The One Controversial Movie You Need To Watch Before It Leaves Netflix In January


Grease seems like one of those movies that will always be there. After all, it dropped way back in 1978 and it's still freaking everywhere. But, arguably, Grease is what to watch on Netflix before it leaves in January 2018. And, yes, that's a controversial opinion considering the likes of Lost and Mean Girls are also vacating the streaming site in the next month. And, no, that's not the only reason Grease would be a controversial choice for pre-January streaming.

After all, some criticize the movie's Sandy-getting-a-makeover ending as a betrayal of feminism. For example, in a Jewish Women, Amplified article asking "Is Grease Sexist?," the writer argued, "I once told a friend of mine that I think Grease is horribly sexist because the plot is basically: girl changes herself to get the guy." And Culture also argued that the movie is sexist, calling the post-makeover Sandy the movie ends on evidence that the blonde "has finally completed her transformation into the sexually available woman that she supposedly ought to be to finally get Danny, the symbol of masculinity." And both of those seem fair enough. After all, why should she have to shimmy into the 1978 version of those American Apparel disco leggings and get a perm to win some guy's heart? Shouldn't he have liked her as she was, a wholesome nerd in a ponytail?

However, arguably, the movie's ending isn't about her changing to impress him. Especially since, if we're taking that argument, the same scene shows Danny post-makeover, wearing a nerdy-looking cardigan.

Paramount Pictures

The ending actually is about Sandy doing what teenagers do: getting older and growing more comfortable with her sexual and risqué sides. And what movie-musical is more inspiring about embracing the fact that you're not a 2D cardboard cutout, but a person with multiple, sometimes contradictory, sides than Grease?

But let's rewind. Sandy and Danny begin the movie firmly rooted in their high school cliques. Sandy’s sunny nature and chill about adhering to rules makes her seem like she'd be best off avoiding the Pink Ladies, who are too into liquor and sex for a goody two shoes like our blonde protagonist. It seems like she'd be far happier hanging out with Patty Simcox, another wholesome cheerleader. Similarly, Danny’s all about protecting his rebel image, making him a perfect fit for one of the two leaders of the T-birds, a greaser gang who hang out on the bleachers at Rydell High School causing trouble and scoffing at any open demonstrations of school spirit.

Of course, life isn't that simple. Their summer romance, taking place outside of high school, wouldn't have any impact on things in the normal order of the universe. They both would have gone their separate ways. But with Sandy's parents unexpected move from Australia, they just so end up at the same high school, and, as such, they’re both challenged to discover new sides of themselves.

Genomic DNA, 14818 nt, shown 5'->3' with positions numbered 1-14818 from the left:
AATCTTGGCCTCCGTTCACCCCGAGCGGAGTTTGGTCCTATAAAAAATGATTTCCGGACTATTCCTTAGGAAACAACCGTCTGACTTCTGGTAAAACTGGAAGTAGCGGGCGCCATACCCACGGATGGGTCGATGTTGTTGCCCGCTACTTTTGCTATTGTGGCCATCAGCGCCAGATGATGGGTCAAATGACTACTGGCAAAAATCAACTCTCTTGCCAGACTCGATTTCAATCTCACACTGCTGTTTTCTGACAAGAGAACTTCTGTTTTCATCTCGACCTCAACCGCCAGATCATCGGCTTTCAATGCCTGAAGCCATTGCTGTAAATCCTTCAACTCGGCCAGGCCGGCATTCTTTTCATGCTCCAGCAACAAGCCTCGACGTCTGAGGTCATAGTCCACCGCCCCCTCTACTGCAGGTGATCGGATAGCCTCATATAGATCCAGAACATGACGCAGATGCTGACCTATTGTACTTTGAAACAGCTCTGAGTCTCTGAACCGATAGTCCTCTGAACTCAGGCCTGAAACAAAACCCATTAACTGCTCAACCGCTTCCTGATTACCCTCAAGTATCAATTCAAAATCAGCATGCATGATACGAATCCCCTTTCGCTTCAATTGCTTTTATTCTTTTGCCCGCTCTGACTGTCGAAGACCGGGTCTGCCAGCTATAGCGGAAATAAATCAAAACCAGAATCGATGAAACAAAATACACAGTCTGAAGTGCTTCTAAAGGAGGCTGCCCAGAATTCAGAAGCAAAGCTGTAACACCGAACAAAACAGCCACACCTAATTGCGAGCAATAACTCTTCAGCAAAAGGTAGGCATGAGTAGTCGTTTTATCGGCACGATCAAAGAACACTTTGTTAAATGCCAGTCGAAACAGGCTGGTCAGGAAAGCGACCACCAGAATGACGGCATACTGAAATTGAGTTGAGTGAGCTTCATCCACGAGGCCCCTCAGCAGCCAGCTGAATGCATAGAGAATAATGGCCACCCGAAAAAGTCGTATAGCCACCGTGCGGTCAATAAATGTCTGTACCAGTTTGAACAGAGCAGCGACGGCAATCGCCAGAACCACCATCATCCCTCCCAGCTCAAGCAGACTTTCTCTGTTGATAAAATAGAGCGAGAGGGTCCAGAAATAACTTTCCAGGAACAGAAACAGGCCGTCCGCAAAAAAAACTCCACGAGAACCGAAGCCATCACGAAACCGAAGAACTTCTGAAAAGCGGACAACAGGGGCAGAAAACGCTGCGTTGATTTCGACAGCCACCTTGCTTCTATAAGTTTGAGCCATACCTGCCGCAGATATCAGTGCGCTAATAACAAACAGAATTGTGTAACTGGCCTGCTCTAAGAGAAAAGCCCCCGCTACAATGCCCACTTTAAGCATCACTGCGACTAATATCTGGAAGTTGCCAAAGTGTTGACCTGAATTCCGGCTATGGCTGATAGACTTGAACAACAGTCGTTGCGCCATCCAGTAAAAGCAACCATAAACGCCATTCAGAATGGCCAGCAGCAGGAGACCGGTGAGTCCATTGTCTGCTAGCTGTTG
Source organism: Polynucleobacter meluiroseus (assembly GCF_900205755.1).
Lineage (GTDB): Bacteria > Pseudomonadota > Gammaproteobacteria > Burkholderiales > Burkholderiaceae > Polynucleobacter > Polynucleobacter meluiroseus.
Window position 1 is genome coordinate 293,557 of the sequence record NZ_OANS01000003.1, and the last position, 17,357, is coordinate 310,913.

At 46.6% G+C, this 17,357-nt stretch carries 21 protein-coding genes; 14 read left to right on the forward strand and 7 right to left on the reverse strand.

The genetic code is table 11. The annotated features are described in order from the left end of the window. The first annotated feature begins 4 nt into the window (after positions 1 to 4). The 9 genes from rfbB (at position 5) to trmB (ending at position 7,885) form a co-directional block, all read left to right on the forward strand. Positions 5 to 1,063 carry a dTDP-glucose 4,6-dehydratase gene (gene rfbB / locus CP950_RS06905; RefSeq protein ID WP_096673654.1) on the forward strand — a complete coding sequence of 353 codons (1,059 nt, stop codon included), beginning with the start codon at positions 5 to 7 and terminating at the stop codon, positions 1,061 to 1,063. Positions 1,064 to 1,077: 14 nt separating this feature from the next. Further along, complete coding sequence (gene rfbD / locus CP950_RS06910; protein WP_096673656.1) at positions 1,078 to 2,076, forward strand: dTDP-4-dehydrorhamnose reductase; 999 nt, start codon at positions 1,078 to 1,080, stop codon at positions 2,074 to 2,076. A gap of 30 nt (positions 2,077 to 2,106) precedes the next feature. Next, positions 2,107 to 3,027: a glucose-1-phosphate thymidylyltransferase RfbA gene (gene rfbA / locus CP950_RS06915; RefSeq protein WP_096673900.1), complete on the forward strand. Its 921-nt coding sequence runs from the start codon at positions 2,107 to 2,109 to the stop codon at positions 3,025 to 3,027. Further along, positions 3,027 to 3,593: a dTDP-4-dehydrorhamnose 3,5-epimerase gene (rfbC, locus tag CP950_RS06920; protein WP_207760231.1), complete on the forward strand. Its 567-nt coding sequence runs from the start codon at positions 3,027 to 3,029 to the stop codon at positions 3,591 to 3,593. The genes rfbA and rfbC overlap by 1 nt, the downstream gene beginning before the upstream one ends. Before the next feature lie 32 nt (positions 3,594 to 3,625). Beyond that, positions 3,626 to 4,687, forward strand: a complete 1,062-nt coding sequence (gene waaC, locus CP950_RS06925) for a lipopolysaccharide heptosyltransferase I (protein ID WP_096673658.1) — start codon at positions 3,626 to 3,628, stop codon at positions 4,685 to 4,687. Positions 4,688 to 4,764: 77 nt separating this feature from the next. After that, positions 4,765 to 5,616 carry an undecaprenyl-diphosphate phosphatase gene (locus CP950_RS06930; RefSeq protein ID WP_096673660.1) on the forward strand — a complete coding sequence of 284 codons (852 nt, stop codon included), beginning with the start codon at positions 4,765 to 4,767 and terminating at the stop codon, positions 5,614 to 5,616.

Which makes a lot of sense. Some of the best love stories (Romeo and Juliet, anyone?) aren't about a couple so much as they are about a couple's romance disrupting a system. Grease is no exception to this rule. Danny’s bragging about hot sex all summer long is called into question by the girl he’s been talking about being there and denying his stories. Similarly, Sandy waxing lyrical about the sweetest ever guy is undermined by Danny’s high school persona.

And, like teenagers genuinely do, there's no overnight transformation. Instead, they both test out behavior that's alien to them — Sandy smokes a cigarette, lets Frenchie pierce her ears, and drinks wine before vomiting; Danny tries out as a high school athlete to impress her — before eventually retreating back into their comfort zones — Sandy swooning over Danny offering her a ring, Danny trying to make out with her in his car. The joy of the film's controversial ending, in which Sandy appears as her good-girl-turned-bad self, is in what it affirms: that, especially as teenagers, we all contain multitudes.

Growing up is about navigating new sides of yourself and learning to have no shame about inconsistency. Maybe you were obsessed with the Sex Pistols one year and Princess Nokia the next. That doesn’t make you inauthentic. It just makes you human being who’s young and is still learning that you can like two different things at the same time.

As such, Danny and Sandy's turbulent romance, and the demands it places on them to explore life beyond their cliques, means Grease is the most inspiring anthem to the difficulties and freedoms of being young and trying to figure out who you are. And that's why it's worth a re-watch if you can only catch one thing leaving Netflix in January 2018.